New York Water Law
Lake and clouds
      Blog Home      Index of Posts      About the NYS DEC      About the DRBC      About the SRBC

April 4, 2015

Second Suit Filed Challenging DEC on Water Withdrawal Permits

Last week Sierra Club and Hudson River Fisherman’s Association (HRFA) filed a second suit challenging the procedures being followed by the NYS Department of Environmental Conservation (DEC) in issuing water withdrawal permits. The Article 78 proceeding, Sierra Club and HRFA v. Martens II, was filed in New York County Supreme Court, Index No. 100524-2015, on March 23, 2015.

Martens II challenges DEC's issuance of a water withdrawal permit to Consolidated Edison for its East River generating station to take up to 373 million gallons of water per day from the East River in the Hudson River estuary. The suit asserts that DEC's issuance of the permit violated the the Water Resources Law (WRL), New York's water withdrawal permitting law, the State Environmental Quality Review Act (SEQRA), state and city coastal zone laws and DEC's public trust responsibilities, and that these violations occurred because DEC failed to consider the impacts on other users and the estuary of the huge withdrawals authorized by the permit and failed to include necessary water conservation conditions in the permit.

The case turns on the interpretation of the section of the WRL that specifies the requirements that apply to permits issued to existing water users, i.e. users already taking water from New York's rivers, lakes, streams and aquifers. (Permits issued to existing users are termed "initial" permits in the WRL.) ECL § 15-1501(9) provides that DEC "shall issue an initial permit, subject to appropriate terms and conditions as required under this article, to any person not exempt from the permitting requirements of this section, for the maximum water withdrawal capacity reported to the department [emphasis added]."

Petitioners assert that DEC failed to set appropriate terms and conditions in the Con Ed permit. DEC asserts that section 15-1501(9) gives it no discretion but to issue permits to existing users and that this exempts DEC from requiring terms and conditions that apply to other users. Because DEC argues that it has no discretion in issuing permits to existing users under the WRL, DEC argues that the issuance of such permits is exempt from SEQRA. The SEQRA regulations specify that purely ministerial actions are exempt from SEQRA review. Because DEC claims that the issuance of water withdrawal permits to existing users is exempt from SEQRA, DEC asserts that issuance of such permits is also exempt from review under state and city coastal zone laws, which reviews only apply to actions subject to SEQRA review. Petitioners assert that DEC does have discretion in setting the terms and conditions in permits issued to existing users and that issuance of such permits is not exempt from review under SEQRA or the state and city coastal zone laws.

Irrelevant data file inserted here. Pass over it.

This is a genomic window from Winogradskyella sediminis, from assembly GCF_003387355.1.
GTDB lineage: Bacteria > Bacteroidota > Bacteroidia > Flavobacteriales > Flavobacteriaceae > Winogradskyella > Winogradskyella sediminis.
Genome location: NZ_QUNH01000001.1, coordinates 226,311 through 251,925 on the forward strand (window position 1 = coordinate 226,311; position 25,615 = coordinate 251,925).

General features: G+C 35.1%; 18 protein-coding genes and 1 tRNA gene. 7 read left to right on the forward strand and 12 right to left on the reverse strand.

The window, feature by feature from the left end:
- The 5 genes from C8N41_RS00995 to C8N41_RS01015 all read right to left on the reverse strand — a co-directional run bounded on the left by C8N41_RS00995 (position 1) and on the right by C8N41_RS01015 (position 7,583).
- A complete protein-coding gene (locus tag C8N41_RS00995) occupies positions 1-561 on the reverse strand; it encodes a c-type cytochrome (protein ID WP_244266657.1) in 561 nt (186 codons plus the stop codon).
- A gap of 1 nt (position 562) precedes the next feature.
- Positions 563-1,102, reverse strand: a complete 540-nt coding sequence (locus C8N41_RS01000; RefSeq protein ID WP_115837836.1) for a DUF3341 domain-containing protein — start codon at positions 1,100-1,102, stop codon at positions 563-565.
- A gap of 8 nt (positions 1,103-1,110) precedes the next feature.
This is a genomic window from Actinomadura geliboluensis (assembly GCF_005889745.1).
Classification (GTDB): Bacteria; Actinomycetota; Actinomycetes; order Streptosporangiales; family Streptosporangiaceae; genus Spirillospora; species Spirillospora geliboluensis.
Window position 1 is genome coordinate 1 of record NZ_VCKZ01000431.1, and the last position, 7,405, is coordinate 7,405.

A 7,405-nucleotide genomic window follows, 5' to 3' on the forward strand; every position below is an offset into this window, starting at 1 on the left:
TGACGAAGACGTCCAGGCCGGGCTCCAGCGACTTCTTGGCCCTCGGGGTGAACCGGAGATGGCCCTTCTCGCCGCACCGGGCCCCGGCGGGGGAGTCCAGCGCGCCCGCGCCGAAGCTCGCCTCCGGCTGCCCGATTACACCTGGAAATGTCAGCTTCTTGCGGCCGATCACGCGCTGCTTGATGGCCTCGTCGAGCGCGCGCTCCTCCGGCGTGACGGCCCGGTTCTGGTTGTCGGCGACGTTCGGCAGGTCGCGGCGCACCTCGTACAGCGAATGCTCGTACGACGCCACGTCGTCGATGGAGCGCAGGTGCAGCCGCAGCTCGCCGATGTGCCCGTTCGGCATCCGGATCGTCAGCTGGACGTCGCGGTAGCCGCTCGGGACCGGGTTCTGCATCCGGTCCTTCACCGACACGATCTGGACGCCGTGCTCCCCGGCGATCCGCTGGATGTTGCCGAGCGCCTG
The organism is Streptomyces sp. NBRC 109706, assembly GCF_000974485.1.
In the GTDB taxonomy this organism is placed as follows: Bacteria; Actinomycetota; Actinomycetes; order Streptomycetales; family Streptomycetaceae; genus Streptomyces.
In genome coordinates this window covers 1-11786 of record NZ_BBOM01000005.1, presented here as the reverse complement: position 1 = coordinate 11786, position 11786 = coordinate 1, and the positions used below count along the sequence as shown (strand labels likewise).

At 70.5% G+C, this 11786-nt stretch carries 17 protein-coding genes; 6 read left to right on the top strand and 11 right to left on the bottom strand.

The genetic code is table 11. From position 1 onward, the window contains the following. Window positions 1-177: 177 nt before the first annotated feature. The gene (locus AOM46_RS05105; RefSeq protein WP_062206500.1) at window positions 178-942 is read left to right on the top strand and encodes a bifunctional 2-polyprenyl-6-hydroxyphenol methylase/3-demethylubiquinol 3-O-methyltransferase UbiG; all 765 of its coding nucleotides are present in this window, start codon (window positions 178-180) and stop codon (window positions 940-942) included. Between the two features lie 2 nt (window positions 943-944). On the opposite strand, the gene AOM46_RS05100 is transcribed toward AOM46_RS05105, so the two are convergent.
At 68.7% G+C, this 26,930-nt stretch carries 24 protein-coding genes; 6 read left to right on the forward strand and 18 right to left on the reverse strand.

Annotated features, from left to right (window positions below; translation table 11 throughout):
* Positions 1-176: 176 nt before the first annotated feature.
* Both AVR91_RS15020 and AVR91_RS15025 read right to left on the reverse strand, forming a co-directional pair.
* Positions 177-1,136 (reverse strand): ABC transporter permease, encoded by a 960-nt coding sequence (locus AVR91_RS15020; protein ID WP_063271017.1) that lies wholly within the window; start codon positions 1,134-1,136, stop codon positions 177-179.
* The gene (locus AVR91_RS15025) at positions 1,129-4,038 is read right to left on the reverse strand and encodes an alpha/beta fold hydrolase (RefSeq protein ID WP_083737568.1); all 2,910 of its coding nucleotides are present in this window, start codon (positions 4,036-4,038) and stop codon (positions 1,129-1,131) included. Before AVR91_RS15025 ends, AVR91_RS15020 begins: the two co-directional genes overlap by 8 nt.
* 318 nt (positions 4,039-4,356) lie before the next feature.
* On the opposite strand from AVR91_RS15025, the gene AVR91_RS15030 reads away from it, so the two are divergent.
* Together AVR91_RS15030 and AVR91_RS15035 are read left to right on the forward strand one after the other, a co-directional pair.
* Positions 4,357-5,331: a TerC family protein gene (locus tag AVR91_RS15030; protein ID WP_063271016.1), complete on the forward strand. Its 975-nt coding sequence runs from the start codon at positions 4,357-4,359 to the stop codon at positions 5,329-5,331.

Sierra Club and HRFA made the same legal arguments in their first suit challenging DEC's issuance of a water withdrawal permit. The first suit challenged the issuance of a permit to TransCanada for its Ravenswood Generating Station in Queens to take over 1.5 billion gallons per day from the East River. The Ravenswood permit is the first permit issued to a non-public user under the WRL. The case, Sierra Club and HRFA v. Martens I, filed February 2014 in Queens County Supreme Court, Index No. 2949-14, was decided against the petitioners in October 2014 and is being appealed to the Appellate Division, Second Department. See Appeal of Queens County Water Permit Decision Filed.

Both lawsuits assert that DEC's decision to exempt existing users from the requirements of the water withdrawal permitting law enacted by the New York legislature in 2011 is contrary to the clear wording of the law and to the clear wording of DEC's implementing regulations which became effective in 2013.

The Sierra Club press release on the Martens II suit is posted here. The petition is posted here. I am working with attorney Richard J. Lippes from Buffalo to represent the petitioners in both suits, along with attorneys Gary Abraham and Jonathan Geballe in Martens I.

Posted by Rachel Treichler on 04/04/15, updated 04/29/16.



Copyright 2016, Rachel Treichler



About NY Water Law

New York Water Law covers legal developments relating to water usage in New York and in jurisdictions that may be influential in New York. The author, Rachel Treichler, practices law in the Finger Lakes region.
Contact the Author
Law Office of Rachel Treichler

Search NY Water Law

Enter search terms:

Index of Posts

Index of Posts by Month

Water Law Links

Acequias and Adjudication
American Water Resources
Arizona Waterblogged
Bluedaze Blog
Circle of Blue
Coyote Gulch
Croton Watershed Coalition
E&E Law Monitor
Elizabeth Royte Notes
ESA Blawg
Great Lakes Law Blog
Great Lakes on the Ground
Green Blawg
International Water Law Blog
Lake Scientist
Lakeside Views
Law of the Land Blog
Legal Planet
Marcellus Effect Blog
NRDC Switchboard
NY Water Resources Institute
Oklahoma Water Law
Ohio Environ. Law Blog
Pace GreenLaw
Rancho Los Malulos
Steven Solomon's Water Blog
SPR Environmental Law Blog
The Reef Tank
Thirsty in Suburbia
NYT Toxic Waters Series
Water Law Blog
Water Sustainability Project
Water Wiki
Watering the Desert
Watershed Post


[Valid RSS]

This blog is published for educational purposes only. The matters discussed in the blog are general
in nature and are incomplete descriptions of the law. Nothing in this blog constitutes legal advice or an offer of legal advice.
You should contact your attorney to obtain advice with respect to any particular issue or problem.